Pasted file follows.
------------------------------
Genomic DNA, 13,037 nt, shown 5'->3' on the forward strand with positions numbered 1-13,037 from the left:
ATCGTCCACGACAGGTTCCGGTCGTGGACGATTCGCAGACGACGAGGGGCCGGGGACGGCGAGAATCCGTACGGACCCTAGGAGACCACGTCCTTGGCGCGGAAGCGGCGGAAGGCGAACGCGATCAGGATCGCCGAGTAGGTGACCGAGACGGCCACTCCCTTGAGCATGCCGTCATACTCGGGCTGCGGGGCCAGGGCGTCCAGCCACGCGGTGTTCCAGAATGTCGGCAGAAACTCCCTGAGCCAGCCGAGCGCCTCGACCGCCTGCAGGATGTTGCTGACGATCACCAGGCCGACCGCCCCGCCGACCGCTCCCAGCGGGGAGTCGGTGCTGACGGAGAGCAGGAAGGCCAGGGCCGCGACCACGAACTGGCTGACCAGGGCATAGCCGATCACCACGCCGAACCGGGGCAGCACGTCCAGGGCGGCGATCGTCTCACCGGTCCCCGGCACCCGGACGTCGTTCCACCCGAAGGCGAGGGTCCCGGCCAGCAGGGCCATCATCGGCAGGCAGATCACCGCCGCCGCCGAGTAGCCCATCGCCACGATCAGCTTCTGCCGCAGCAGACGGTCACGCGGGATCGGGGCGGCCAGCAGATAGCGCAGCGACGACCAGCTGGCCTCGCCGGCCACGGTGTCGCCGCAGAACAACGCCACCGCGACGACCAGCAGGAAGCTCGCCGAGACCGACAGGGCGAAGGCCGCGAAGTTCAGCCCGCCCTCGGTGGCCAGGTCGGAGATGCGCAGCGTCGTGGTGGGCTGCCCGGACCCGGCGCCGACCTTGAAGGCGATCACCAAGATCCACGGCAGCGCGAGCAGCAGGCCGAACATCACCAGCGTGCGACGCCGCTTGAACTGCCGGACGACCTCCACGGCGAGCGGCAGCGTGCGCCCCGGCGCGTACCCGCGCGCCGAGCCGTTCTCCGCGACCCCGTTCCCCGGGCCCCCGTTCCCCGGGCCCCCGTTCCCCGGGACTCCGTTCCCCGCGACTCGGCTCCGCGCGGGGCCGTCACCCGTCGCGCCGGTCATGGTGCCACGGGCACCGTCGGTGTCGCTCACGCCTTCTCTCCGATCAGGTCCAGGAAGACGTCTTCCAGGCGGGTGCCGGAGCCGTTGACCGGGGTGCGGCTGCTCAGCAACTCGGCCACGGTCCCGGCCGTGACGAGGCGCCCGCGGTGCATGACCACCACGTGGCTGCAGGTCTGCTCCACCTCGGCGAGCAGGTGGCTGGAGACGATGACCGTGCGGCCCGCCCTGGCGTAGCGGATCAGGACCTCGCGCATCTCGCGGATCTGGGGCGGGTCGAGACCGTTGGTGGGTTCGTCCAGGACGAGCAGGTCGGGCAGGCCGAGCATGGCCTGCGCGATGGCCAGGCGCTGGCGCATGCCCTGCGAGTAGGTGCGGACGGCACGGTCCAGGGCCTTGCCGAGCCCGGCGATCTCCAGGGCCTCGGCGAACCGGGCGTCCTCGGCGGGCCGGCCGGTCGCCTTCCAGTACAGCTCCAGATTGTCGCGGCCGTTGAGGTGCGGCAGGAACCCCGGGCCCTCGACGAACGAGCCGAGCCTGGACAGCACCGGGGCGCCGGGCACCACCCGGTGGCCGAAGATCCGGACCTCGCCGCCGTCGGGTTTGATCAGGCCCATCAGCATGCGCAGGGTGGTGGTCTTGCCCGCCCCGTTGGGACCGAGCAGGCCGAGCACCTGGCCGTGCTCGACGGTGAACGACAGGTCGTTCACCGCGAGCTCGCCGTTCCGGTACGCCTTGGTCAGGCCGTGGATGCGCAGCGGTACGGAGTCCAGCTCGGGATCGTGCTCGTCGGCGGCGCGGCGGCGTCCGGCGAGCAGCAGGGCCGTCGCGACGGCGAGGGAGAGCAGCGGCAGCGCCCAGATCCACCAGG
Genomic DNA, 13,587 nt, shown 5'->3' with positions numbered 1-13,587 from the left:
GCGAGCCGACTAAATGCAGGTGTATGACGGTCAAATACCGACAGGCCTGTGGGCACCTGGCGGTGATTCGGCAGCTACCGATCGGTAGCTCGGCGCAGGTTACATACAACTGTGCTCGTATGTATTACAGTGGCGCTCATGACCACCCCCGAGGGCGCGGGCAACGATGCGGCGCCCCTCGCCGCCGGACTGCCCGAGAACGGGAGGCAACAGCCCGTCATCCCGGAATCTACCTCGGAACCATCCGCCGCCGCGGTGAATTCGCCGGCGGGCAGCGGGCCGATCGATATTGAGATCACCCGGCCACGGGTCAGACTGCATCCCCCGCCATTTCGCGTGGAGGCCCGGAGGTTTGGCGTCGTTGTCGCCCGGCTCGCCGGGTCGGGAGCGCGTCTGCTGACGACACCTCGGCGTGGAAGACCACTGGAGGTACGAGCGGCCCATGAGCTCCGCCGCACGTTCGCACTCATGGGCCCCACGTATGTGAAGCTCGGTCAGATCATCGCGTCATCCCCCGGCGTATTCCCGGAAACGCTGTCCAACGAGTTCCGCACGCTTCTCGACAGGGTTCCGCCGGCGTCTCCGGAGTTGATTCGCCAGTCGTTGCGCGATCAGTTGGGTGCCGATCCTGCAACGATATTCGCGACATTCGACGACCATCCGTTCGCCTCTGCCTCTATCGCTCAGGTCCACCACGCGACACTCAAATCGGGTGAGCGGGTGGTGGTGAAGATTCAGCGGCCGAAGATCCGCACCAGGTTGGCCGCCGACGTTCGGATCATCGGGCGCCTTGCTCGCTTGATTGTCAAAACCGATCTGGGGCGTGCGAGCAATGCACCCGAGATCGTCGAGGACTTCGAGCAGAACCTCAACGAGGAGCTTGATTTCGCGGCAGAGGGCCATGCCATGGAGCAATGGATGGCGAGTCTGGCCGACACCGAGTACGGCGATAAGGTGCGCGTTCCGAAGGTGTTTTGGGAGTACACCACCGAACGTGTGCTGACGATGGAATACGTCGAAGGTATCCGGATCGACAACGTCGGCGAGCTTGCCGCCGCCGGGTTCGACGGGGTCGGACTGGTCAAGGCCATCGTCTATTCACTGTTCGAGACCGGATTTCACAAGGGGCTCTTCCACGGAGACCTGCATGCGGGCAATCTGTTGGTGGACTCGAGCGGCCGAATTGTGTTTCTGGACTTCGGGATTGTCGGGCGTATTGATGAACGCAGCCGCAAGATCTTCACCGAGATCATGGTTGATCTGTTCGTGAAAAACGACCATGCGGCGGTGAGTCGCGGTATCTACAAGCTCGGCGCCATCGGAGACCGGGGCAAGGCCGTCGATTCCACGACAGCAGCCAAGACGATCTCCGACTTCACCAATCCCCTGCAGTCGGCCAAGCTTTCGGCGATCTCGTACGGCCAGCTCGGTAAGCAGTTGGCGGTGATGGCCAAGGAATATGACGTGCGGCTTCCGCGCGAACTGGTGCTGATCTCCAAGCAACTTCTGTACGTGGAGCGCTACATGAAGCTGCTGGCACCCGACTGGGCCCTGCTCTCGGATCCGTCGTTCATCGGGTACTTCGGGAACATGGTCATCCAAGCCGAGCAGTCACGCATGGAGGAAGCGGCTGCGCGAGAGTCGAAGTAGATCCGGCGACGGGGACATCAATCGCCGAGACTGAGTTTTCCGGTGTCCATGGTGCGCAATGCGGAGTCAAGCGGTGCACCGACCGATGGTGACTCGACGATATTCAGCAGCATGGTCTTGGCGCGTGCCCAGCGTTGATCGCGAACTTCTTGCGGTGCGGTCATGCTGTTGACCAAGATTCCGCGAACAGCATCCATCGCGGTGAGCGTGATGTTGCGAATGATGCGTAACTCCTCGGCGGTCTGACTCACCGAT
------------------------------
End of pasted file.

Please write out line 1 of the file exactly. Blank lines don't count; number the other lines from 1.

Genomic DNA, 13,037 nt, shown 5'->3' on the forward strand with positions numbered 1-13,037 from the left: